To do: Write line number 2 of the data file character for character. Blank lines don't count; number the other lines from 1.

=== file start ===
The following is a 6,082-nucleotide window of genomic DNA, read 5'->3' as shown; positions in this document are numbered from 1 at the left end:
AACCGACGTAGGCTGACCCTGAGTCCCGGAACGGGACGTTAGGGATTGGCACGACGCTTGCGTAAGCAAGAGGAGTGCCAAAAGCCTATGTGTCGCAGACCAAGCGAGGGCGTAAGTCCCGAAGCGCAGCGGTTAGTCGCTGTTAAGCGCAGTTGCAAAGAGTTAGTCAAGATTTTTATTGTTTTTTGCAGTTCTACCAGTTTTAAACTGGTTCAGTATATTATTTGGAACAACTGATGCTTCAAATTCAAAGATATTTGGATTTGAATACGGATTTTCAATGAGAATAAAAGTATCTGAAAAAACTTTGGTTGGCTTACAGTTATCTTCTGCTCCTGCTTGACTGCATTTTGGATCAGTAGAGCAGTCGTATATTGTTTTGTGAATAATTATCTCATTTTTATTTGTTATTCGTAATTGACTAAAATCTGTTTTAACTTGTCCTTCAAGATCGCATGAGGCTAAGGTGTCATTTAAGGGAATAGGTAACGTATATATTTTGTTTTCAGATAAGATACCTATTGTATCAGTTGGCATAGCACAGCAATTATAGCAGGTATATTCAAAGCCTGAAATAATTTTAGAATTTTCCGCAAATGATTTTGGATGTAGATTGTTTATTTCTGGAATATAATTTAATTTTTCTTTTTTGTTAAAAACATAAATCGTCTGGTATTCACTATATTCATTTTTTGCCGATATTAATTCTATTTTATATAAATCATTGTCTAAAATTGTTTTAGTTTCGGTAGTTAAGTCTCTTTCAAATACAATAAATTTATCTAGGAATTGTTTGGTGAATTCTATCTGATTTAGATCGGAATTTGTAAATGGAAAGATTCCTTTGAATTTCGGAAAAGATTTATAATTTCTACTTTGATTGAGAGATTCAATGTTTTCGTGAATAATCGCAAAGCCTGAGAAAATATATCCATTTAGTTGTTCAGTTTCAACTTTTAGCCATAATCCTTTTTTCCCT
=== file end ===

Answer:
AACCGACGTAGGCTGACCCTGAGTCCCGGAACGGGACGTTAGGGATTGGCACGACGCTTGCGTAAGCAAGAGGAGTGCCAAAAGCCTATGTGTCGCAGACCAAGCGAGGGCGTAAGTCCCGAAGCGCAGCGGTTAGTCGCTGTTAAGCGCAGTTGCAAAGAGTTAGTCAAGATTTTTATTGTTTTTTGCAGTTCTACCAGTTTTAAACTGGTTCAGTATATTATTTGGAACAACTGATGCTTCAAATTCAAAGATATTTGGATTTGAATACGGATTTTCAATGAGAATAAAAGTATCTGAAAAAACTTTGGTTGGCTTACAGTTATCTTCTGCTCCTGCTTGACTGCATTTTGGATCAGTAGAGCAGTCGTATATTGTTTTGTGAATAATTATCTCATTTTTATTTGTTATTCGTAATTGACTAAAATCTGTTTTAACTTGTCCTTCAAGATCGCATGAGGCTAAGGTGTCATTTAAGGGAATAGGTAACGTATATATTTTGTTTTCAGATAAGATACCTATTGTATCAGTTGGCATAGCACAGCAATTATAGCAGGTATATTCAAAGCCTGAAATAATTTTAGAATTTTCCGCAAATGATTTTGGATGTAGATTGTTTATTTCTGGAATATAATTTAATTTTTCTTTTTTGTTAAAAACATAAATCGTCTGGTATTCACTATATTCATTTTTTGCCGATATTAATTCTATTTTATATAAATCATTGTCTAAAATTGTTTTAGTTTCGGTAGTTAAGTCTCTTTCAAATACAATAAATTTATCTAGGAATTGTTTGGTGAATTCTATCTGATTTAGATCGGAATTTGTAAATGGAAAGATTCCTTTGAATTTCGGAAAAGATTTATAATTTCTACTTTGATTGAGAGATTCAATGTTTTCGTGAATAATCGCAAAGCCTGAGAAAATATATCCATTTAGTTGTTCAGTTTCAACTTTTAGCCATAATCCTTTTTTCCCT